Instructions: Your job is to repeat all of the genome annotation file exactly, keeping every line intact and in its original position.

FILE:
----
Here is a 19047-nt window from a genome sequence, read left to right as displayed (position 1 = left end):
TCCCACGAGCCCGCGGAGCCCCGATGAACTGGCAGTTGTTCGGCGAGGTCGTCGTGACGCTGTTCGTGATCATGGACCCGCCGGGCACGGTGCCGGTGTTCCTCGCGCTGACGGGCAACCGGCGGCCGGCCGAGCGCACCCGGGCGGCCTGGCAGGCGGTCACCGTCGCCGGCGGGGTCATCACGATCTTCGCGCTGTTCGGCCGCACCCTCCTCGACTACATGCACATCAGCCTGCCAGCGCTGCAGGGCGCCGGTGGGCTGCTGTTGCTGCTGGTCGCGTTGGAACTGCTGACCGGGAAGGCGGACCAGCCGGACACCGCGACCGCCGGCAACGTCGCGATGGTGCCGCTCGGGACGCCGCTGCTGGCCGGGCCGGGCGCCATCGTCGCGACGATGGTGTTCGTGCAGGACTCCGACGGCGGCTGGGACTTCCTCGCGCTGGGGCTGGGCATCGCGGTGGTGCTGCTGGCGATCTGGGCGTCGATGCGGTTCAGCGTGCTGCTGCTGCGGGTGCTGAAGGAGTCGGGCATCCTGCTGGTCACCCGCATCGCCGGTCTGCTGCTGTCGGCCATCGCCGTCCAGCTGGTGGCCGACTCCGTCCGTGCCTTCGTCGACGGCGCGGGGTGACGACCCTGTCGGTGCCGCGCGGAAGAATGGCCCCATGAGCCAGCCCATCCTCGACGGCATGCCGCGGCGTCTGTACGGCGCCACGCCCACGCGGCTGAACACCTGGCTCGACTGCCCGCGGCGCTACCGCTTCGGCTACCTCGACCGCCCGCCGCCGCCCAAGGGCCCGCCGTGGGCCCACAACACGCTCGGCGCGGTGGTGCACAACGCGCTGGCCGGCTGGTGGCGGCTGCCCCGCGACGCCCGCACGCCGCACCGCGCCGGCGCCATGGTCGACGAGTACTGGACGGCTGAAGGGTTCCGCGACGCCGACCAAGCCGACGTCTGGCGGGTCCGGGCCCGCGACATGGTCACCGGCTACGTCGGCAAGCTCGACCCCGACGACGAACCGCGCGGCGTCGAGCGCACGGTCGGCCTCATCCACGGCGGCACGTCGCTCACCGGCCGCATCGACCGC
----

Here is a 19047-nt window from a genome sequence, read left to right as displayed (position 1 = left end):
TCCCACGAGCCCGCGGAGCCCCGATGAACTGGCAGTTGTTCGGCGAGGTCGTCGTGACGCTGTTCGTGATCATGGACCCGCCGGGCACGGTGCCGGTGTTCCTCGCGCTGACGGGCAACCGGCGGCCGGCCGAGCGCACCCGGGCGGCCTGGCAGGCGGTCACCGTCGCCGGCGGGGTCATCACGATCTTCGCGCTGTTCGGCCGCACCCTCCTCGACTACATGCACATCAGCCTGCCAGCGCTGCAGGGCGCCGGTGGGCTGCTGTTGCTGCTGGTCGCGTTGGAACTGCTGACCGGGAAGGCGGACCAGCCGGACACCGCGACCGCCGGCAACGTCGCGATGGTGCCGCTCGGGACGCCGCTGCTGGCCGGGCCGGGCGCCATCGTCGCGACGATGGTGTTCGTGCAGGACTCCGACGGCGGCTGGGACTTCCTCGCGCTGGGGCTGGGCATCGCGGTGGTGCTGCTGGCGATCTGGGCGTCGATGCGGTTCAGCGTGCTGCTGCTGCGGGTGCTGAAGGAGTCGGGCATCCTGCTGGTCACCCGCATCGCCGGTCTGCTGCTGTCGGCCATCGCCGTCCAGCTGGTGGCCGACTCCGTCCGTGCCTTCGTCGACGGCGCGGGGTGACGACCCTGTCGGTGCCGCGCGGAAGAATGGCCCCATGAGCCAGCCCATCCTCGACGGCATGCCGCGGCGTCTGTACGGCGCCACGCCCACGCGGCTGAACACCTGGCTCGACTGCCCGCGGCGCTACCGCTTCGGCTACCTCGACCGCCCGCCGCCGCCCAAGGGCCCGCCGTGGGCCCACAACACGCTCGGCGCGGTGGTGCACAACGCGCTGGCCGGCTGGTGGCGGCTGCCCCGCGACGCCCGCACGCCGCACCGCGCCGGCGCCATGGTCGACGAGTACTGGACGGCTGAAGGGTTCCGCGACGCCGACCAAGCCGACGTCTGGCGGGTCCGGGCCCGCGACATGGTCACCGGCTACGTCGGCAAGCTCGACCCCGACGACGAACCGCGCGGCGTCGAGCGCACGGTCGGCCTCATCCACGGCGGCACGTCGCTCACCGGCCGCATCGACCGC